It turns out there are seasonal issues with these things too, though. The phone-on-armband doesn’t work so well when the temperature is in that awkward range where my sweater is on and off every few minutes. It’s harder to get it on over a sweater, too. The utility belt is more useful in summer, when I can avoid the jacket issues I already mentioned. I kinda wonder if I should add molle loops to the jackets themselves, to make up for their sad little tiny pockets… But then I have to worry about weight distribution and whether it’ll make the jacket swing around…

Anyways, that’s a peek into what I’ve been working on when I’m not programming! :) I’ll try and remember to post again when I’ve done more experiments. Maybe next time I’ll try to summarize the problems and solutions I’ve found, too, since this post was more of a narrative. I still feel like I have more questions than answers right now.



{March 29, 2010}   an intel rant

oy. again I’m regretting buying a laptop full of intel hardware.

since I replaced the wifi card I’m not getting any kernel panics… and I gave up on compositing long ago… no, today it’s *sound* that’s let me down.

see, I have this lovely HD TV that my dad left. it’s got lots of different ports on it. no computer audio input… but it does have hdmi, and I noticed the PS3 was sending audio over that hdmi cable just fine.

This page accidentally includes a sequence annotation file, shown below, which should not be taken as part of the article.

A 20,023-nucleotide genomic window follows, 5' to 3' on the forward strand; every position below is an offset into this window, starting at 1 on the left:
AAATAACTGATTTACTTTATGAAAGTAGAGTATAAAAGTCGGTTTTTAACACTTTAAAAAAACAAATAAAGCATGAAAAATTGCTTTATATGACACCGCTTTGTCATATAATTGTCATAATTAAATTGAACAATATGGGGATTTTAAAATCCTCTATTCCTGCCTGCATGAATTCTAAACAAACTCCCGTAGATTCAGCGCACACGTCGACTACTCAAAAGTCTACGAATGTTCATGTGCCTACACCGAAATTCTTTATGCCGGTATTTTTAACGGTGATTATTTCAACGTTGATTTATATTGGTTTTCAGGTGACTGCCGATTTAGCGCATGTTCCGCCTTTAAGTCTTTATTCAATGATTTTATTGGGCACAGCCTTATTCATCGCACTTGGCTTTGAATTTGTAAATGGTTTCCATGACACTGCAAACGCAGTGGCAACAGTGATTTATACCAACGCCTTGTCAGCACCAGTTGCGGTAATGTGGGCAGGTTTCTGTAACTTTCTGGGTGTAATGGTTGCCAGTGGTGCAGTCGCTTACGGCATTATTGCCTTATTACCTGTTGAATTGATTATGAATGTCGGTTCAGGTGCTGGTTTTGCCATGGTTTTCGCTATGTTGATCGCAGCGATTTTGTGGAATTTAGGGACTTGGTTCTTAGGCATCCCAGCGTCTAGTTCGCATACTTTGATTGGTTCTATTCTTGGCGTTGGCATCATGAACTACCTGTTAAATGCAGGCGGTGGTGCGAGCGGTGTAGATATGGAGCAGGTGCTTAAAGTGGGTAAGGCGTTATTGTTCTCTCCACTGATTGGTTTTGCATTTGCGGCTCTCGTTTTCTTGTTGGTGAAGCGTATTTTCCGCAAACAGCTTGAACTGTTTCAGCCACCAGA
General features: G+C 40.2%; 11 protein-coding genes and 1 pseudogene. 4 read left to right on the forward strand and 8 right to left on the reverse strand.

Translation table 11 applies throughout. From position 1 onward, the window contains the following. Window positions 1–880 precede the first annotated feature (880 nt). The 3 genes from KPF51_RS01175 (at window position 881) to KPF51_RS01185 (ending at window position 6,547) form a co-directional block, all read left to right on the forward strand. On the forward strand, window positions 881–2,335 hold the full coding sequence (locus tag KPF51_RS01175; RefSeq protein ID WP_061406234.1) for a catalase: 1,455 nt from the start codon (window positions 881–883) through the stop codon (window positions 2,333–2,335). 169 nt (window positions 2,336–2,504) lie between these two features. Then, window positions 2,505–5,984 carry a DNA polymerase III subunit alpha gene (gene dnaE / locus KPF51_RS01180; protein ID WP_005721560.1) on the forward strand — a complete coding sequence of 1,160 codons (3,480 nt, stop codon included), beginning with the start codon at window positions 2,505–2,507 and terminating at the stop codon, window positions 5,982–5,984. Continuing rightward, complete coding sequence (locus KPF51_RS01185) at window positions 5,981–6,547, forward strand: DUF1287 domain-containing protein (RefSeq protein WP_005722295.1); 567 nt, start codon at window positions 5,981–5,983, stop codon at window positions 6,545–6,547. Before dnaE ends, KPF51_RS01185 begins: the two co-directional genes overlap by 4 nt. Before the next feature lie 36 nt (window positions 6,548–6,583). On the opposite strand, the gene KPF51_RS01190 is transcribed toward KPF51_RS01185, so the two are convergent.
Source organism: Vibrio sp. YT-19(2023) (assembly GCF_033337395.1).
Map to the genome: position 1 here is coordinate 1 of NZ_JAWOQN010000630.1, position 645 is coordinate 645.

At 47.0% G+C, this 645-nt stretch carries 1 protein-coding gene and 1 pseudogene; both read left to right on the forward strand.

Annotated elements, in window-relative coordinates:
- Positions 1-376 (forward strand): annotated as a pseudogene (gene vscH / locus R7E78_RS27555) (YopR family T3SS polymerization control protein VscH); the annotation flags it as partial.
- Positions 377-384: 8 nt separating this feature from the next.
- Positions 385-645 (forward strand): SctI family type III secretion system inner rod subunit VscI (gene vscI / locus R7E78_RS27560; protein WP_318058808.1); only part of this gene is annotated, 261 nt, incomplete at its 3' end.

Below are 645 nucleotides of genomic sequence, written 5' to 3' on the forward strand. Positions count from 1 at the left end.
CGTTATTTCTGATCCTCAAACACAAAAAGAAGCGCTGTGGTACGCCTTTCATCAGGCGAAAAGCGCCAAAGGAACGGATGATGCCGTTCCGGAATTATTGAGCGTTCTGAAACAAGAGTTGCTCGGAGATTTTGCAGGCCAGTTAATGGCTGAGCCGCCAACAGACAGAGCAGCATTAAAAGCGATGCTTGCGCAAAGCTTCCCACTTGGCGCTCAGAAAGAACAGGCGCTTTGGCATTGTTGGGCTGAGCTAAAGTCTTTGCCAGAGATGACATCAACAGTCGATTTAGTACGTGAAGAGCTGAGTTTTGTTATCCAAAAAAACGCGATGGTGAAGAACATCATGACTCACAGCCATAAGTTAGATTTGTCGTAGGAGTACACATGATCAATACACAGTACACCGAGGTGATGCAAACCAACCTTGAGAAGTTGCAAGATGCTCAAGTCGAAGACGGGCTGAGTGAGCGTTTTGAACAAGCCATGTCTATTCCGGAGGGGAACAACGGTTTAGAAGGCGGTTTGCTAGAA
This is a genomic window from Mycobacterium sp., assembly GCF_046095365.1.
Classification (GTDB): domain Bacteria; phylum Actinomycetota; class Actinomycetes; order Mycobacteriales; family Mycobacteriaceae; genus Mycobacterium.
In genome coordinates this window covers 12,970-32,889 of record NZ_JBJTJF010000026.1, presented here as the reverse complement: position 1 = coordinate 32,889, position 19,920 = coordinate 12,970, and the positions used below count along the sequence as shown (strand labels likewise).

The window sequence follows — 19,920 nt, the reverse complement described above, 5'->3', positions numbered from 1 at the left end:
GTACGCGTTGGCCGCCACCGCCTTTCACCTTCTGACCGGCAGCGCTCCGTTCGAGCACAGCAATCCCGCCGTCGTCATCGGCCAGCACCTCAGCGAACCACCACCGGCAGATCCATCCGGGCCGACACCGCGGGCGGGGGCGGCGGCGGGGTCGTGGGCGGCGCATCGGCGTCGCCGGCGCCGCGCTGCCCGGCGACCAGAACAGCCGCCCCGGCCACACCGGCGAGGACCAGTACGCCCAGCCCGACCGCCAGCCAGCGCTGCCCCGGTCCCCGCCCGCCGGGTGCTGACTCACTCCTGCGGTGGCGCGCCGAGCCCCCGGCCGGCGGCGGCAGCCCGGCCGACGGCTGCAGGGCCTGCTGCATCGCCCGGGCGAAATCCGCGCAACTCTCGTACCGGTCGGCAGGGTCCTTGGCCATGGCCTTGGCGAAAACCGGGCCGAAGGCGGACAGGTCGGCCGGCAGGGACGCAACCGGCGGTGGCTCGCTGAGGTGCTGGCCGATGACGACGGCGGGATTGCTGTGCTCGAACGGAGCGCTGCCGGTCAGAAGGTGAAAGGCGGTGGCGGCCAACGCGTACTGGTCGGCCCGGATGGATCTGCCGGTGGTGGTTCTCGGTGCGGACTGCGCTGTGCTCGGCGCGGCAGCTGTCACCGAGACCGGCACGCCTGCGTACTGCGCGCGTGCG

so I plugged my laptop into the hdmi, and the video Just Worked – two separate screens, and plasma even sent one of my containments over to the tv screen. :) it’s the first time I’ve seen that on my own computer – I’m used to plugging in a projector and seeing a copy of my laptop screen.

anyways, I played around with this dual-monitor setup for a minute, then went to play the show I was planning to watch. and the sound came out my crappy, horrible, useless laptop speakers. I played with phonon, I played with kmix… nothing could get that sound to go to the tv.

a few days later I went and googled the issue. and tried some things. and googled some more. what I found is that the problem was solved for my laptop in 2008 – but only for nvidia and ati hardware. not for intel. I kept googling, but that appears to be the end of the story. two years later, nothing has changed. with intel hardware, when the laptop thinks it’s sending sound to hdmi, it’s just getting dropped into the bit bucket. :P

I even thought to try it in another distro… I got the new plasma-netbook reference thing, which is based on opensuse. with *that* I had no wifi or sound at *all*, and the multi-monitor support was all kinds of buggy (although compositing seemed to work fairly well). sigh. intel simply does not do audio over hdmi in linux.